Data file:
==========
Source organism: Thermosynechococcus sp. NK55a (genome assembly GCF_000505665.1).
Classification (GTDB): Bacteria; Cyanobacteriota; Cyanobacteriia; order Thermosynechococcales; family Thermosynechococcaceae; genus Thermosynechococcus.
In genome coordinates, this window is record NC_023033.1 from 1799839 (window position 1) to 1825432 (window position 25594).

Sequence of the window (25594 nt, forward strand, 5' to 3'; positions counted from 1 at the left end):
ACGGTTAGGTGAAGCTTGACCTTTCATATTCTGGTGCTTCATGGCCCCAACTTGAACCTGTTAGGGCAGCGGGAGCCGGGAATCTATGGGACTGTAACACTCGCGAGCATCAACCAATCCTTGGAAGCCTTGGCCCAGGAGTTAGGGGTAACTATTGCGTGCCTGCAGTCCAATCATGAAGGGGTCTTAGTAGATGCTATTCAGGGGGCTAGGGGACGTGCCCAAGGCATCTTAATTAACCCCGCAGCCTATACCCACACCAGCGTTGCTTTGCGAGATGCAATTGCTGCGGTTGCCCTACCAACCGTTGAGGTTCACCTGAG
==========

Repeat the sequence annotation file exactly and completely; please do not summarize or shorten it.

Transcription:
Source organism: Thermosynechococcus sp. NK55a (genome assembly GCF_000505665.1).
Classification (GTDB): Bacteria; Cyanobacteriota; Cyanobacteriia; order Thermosynechococcales; family Thermosynechococcaceae; genus Thermosynechococcus.
In genome coordinates, this window is record NC_023033.1 from 1799839 (window position 1) to 1825432 (window position 25594).

Sequence of the window (25594 nt, forward strand, 5' to 3'; positions counted from 1 at the left end):
ACGGTTAGGTGAAGCTTGACCTTTCATATTCTGGTGCTTCATGGCCCCAACTTGAACCTGTTAGGGCAGCGGGAGCCGGGAATCTATGGGACTGTAACACTCGCGAGCATCAACCAATCCTTGGAAGCCTTGGCCCAGGAGTTAGGGGTAACTATTGCGTGCCTGCAGTCCAATCATGAAGGGGTCTTAGTAGATGCTATTCAGGGGGCTAGGGGACGTGCCCAAGGCATCTTAATTAACCCCGCAGCCTATACCCACACCAGCGTTGCTTTGCGAGATGCAATTGCTGCGGTTGCCCTACCAACCGTTGAGGTTCACCTGAG